If the reason for missed payments was temporary and has been resolved, you may have the option to reinstate your mortgage right up to the time of the bank sale. In order to reinstate, the homeowner has to pay all missed payments, late fees, and legal fees that are due up to the date that the loan is reinstated.
Forebearance or Re-Payment Plan
If the reason for missed payments was temporary and the homeowner is not able to make a onetime reinstatement payment, you may be able to negotiate a forbearance or repayment plan. The lender may allow you to pay the missed payment amount over a period of time or the lender may place the amount on the end of the amortization of the loan. If the amount is to be paid back over 12 months, once the homeowner completes the 12th payment the mortgage would go back to its original payment amount. Note: typically a mortgage is not fully reinstated through a forbearance plan until all the payments are made in full. If you miss just one payment, you can end up in the same stage of the foreclosure process you were in previously.
Sell the Property
You have equity in your property, you can sell it and cure the foreclosure.
Rent the Property
If you have payments low enough to allow you to rent the property and keep up with the mortgage payment. Remember you will need to keep the taxes and insurance premiums up to date.
If you have sufficient equity and income and your credit has not been too badly damaged, you may be able to refinance your loan to lower your payment.
You may qualify for a loan modification where the lender lowers the interest rate on the existing loan in order to lower the payments. You will need to submit proof of income and expenses.
This process involves the refinance of a home with a reduction in the principal balance and often the interest rate as well. You will have to quailify for this process both in showing a hardship as well as the ability to pay the new mortgage often through a fully documented qualification process.
Deed-in-Lieu of Foreclosure
Often referred to as a "friendly foreclosure" since the homeowner essentially give the deed back to the bank. This may prevent the bank from having to go through a lengthy foreclosure process and in exchange they will sometimes forgo their rights to a deficiency judgment. This solution only works in cases where there is one mortgage and no other liens. If you have equity this is not a good option since you give up any right and equity to the property.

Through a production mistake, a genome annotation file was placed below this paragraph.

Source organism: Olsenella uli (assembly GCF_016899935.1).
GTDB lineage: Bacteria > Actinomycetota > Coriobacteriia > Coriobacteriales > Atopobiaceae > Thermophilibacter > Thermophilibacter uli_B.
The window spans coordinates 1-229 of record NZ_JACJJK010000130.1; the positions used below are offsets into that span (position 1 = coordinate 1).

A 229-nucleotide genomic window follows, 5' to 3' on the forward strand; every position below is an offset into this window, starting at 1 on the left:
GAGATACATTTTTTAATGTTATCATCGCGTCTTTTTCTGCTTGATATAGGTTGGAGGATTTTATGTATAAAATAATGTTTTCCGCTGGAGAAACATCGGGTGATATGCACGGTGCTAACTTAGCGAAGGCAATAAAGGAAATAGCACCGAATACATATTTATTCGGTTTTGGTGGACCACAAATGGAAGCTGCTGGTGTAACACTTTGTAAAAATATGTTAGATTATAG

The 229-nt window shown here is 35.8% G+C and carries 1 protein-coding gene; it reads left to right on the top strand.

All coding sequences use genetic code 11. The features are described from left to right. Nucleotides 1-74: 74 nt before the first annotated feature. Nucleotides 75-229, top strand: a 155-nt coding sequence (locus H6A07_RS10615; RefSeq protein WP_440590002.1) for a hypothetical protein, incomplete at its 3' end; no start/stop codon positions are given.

A bankruptcy may stop a foreclosure and allow a homeowner to reorganize his debt and keep his property. A major drawback to bankruptcy is that it makes it very difficult to sell the property once you enter the process and near impossible to negotiate a short sale. Be sure to consult your attorney for other ramifications associated with bankruptcy.
Service members Civil Relief Act (SCRA)
The SCRA is a bill that was signed into law on 12/19/2003. This law provides certain protection to military personnel that are in foreclosure in specific situations and also provides other protections.
If you owe more than your home is currently worth and one of the above solutions do not apply to your situation, you have the option of pursuing a short sale. A short sale occurs when a negotiation is entered into with your mortgage company(s) to accept less than the full balance of the loan at closing. A buyer closes on the property and the property is "sold short". A seller without financial hardship that is upside down on their mortgage and want to sell is not a potential short sale.
Here are some frequently asked questions about shorts sales we've put together.
In the video below, Dale Snyder goes over the process of short sale:
In this next video Dale talks about Short Sale vs. Foreclosure and explains the benefits to short sales:
To have an intelligent conversation concerning options to foreclosure & how the process works, contact me.